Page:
I am a very experienced freelance journalist specialising in the environment, wildlife and conservation, and travel. I also write on technology, music, recreation and medicine.
I am also available to write about Britain for overseas publications.
My first freelance article appeared in the Sunday Times in 1976. Since then I have written extensively for the Sunday Times, The Sunday Times Magazine, The Times, Daily Telegraph, The Independent, Mail on Sunday, Country Life, and other quality newspapers and magazines.
Since 1989 I have written almost weekly for the Radio Times, where I specialise in wildlife and the environment.
In 1990 I was runner up in the TV-AM National Broadcast Journalist of the Year Awards, in the Best Specialist Press category. I have very close links with, and a deep working knowledge of, the BBC Natural History Unit.
I enclose some recent examples of my journalism taken from a wide range of national publications.
I have published two books. " A Walk along the Thames Path", published by Michael Joseph, 1990, combined travel writing with my interest in walking and the countryside. "England's Glory" was commissioned by the CPRE to accompany photographs of threatened landscapes by leading British photographers, and published by Weidenfeld and Nicholson, 1987.
Phone +44 (0) 1296 668152
Fax +44 (0) 1296 661465
Or write to me at The Old Bakehouse, Chequers Lane, Pitstone Green, Leighton Buzzard, Beds, LU7 9AG, UK.
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An extract from "A Walk along the Thames Path", by Gareth Huw Davies, published by Michael Joseph, 1990.
I decided to walk the banks of the river Thames, the 180 miles form its source to the Thames Barrier at Woolwich, with no firmer purpose than to watch an astonishing national institution unfold, and to write an entirely personal account of what I found upon its banks. My plan was to steal upon an unexpecting river and seek some of its personality as it is reflected in the people who live and work beside it, or upon it. And, where it allows me, to tease out some of its secrets. There are many grander and more testing walks than this in Britain. I shall need neither heroism nor map reading skills. All previous long distance trails have linked remote, cast-out places. The Thames Path is a masterstroke, a peoples path accessible to the merest Sunday afternoon whim or, over its full length, the mightiest Summer holiday ambition outside Britain's coasts and hills. For many miles it will run exactly where it ought to, within inches of the water. Only when it reaches London does its riverside grip slip, like a badly-printed overlay.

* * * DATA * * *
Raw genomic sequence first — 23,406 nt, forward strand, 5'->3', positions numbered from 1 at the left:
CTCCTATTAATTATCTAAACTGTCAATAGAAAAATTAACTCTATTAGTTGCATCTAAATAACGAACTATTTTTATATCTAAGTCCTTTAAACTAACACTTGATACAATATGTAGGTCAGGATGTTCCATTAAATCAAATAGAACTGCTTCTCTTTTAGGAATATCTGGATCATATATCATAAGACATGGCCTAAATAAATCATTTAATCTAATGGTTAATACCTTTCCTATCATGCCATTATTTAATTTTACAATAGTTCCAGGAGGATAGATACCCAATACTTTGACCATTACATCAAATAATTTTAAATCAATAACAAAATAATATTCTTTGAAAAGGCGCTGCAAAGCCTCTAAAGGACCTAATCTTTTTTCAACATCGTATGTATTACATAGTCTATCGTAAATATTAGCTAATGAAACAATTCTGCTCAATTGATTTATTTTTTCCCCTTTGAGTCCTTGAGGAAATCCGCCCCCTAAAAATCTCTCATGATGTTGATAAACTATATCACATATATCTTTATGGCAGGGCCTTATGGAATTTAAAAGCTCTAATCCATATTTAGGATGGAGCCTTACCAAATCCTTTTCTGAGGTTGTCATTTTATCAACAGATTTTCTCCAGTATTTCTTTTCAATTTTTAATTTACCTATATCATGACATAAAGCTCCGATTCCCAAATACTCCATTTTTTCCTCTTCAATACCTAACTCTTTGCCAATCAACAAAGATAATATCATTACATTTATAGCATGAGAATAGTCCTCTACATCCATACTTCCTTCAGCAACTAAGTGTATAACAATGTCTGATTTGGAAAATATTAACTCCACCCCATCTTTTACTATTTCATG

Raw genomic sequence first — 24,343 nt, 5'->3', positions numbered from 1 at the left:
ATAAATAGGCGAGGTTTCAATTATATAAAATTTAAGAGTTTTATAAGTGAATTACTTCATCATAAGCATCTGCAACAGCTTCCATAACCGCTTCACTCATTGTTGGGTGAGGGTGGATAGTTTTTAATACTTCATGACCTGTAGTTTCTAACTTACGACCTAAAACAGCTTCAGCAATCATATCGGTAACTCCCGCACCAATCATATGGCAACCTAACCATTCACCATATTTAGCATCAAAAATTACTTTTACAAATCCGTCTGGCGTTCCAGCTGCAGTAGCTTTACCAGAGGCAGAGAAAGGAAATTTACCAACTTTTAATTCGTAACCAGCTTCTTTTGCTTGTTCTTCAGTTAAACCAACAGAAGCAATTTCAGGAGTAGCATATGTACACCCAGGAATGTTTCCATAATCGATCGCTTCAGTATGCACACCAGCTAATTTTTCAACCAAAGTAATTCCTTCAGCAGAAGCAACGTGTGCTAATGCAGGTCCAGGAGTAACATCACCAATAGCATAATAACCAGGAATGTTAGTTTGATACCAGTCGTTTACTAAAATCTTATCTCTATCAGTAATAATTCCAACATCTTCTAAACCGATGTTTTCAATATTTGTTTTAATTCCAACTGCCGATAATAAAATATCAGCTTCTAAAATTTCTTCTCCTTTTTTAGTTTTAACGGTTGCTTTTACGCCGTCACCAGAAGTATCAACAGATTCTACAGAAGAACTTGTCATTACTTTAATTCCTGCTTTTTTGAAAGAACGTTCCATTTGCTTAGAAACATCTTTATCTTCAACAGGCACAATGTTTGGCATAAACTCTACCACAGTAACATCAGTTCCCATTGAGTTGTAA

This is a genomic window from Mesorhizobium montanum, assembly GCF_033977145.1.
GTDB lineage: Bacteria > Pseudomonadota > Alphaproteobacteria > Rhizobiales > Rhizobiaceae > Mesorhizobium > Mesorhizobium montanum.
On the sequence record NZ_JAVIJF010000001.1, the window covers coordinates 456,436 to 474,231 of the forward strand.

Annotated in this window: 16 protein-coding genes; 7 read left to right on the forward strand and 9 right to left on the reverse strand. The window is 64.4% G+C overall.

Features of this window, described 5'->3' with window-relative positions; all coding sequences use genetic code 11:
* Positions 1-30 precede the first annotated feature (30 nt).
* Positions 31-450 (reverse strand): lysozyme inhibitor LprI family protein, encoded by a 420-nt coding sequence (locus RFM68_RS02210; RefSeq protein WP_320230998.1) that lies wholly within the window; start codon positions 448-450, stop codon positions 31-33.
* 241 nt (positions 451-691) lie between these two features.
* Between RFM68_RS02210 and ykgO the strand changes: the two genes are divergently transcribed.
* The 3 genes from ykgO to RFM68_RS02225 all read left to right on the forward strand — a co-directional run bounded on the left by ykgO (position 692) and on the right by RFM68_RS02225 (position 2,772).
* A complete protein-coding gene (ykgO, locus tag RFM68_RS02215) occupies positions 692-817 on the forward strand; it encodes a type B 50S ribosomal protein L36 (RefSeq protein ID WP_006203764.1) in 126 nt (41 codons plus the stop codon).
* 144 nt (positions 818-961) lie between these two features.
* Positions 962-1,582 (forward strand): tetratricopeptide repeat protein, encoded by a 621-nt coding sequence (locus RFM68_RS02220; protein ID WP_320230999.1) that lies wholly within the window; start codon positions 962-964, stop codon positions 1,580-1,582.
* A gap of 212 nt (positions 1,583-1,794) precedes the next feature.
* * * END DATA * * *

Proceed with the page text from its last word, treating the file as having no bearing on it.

My route will be set with regular refreshment for body and spirit, in pub and church and preserved building. There will be conversation and diversion. There are many books to read.
Yet, too, there will be unexpected moments of bewildering isolation. And I shall learn that to be on the north bank when you require the south, or the other way round, is a rare frustration in an age that has declared the ferryman obsolete.
Victorian writers on my path could amble for hours through river meadows, where brown-armed hay makers would look up from their backbreaking toil. Many of these meadows are now under a spiritless form of mechanised agriculture which extends to the very water's edge, evicting Ratty from his "bijou riverside residence, above flood level and remote from noise and dust". Yet I will restore my spirits by recounting many a conservationist's bankside victory.